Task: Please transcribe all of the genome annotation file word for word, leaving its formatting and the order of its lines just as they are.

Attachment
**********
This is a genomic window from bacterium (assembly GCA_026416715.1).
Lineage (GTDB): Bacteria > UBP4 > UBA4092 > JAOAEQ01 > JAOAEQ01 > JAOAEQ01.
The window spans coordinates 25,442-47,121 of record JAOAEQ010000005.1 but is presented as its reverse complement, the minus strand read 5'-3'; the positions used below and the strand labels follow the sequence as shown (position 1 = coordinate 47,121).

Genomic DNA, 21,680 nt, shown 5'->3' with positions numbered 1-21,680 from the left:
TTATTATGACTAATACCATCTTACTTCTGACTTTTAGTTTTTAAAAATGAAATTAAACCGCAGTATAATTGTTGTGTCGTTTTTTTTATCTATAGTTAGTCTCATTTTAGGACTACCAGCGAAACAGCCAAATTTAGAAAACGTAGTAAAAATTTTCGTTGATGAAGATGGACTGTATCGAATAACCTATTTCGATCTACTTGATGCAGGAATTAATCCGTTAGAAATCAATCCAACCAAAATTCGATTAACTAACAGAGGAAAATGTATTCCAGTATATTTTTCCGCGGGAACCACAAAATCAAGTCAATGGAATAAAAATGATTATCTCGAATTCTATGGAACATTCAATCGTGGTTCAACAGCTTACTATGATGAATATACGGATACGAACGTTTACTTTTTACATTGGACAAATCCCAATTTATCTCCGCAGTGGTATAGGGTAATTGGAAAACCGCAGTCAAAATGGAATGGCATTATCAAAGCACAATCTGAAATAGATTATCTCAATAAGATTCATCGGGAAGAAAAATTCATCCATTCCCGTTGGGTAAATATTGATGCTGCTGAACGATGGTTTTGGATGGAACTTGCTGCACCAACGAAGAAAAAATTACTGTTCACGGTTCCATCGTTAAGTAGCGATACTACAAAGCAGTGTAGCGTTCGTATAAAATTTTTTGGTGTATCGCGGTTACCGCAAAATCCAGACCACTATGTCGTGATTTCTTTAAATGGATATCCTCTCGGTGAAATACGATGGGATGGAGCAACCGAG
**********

This is a genomic window from bacterium (assembly GCA_026416715.1).
Lineage (GTDB): Bacteria > UBP4 > UBA4092 > JAOAEQ01 > JAOAEQ01 > JAOAEQ01.
The window spans coordinates 25,442-47,121 of record JAOAEQ010000005.1 but is presented as its reverse complement, the minus strand read 5'-3'; the positions used below and the strand labels follow the sequence as shown (position 1 = coordinate 47,121).

Genomic DNA, 21,680 nt, shown 5'->3' with positions numbered 1-21,680 from the left:
TTATTATGACTAATACCATCTTACTTCTGACTTTTAGTTTTTAAAAATGAAATTAAACCGCAGTATAATTGTTGTGTCGTTTTTTTTATCTATAGTTAGTCTCATTTTAGGACTACCAGCGAAACAGCCAAATTTAGAAAACGTAGTAAAAATTTTCGTTGATGAAGATGGACTGTATCGAATAACCTATTTCGATCTACTTGATGCAGGAATTAATCCGTTAGAAATCAATCCAACCAAAATTCGATTAACTAACAGAGGAAAATGTATTCCAGTATATTTTTCCGCGGGAACCACAAAATCAAGTCAATGGAATAAAAATGATTATCTCGAATTCTATGGAACATTCAATCGTGGTTCAACAGCTTACTATGATGAATATACGGATACGAACGTTTACTTTTTACATTGGACAAATCCCAATTTATCTCCGCAGTGGTATAGGGTAATTGGAAAACCGCAGTCAAAATGGAATGGCATTATCAAAGCACAATCTGAAATAGATTATCTCAATAAGATTCATCGGGAAGAAAAATTCATCCATTCCCGTTGGGTAAATATTGATGCTGCTGAACGATGGTTTTGGATGGAACTTGCTGCACCAACGAAGAAAAAATTACTGTTCACGGTTCCATCGTTAAGTAGCGATACTACAAAGCAGTGTAGCGTTCGTATAAAATTTTTTGGTGTATCGCGGTTACCGCAAAATCCAGACCACTATGTCGTGATTTCTTTAAATGGATATCCTCTCGGTGAAATACGATGGGATGGAGCAACCGAG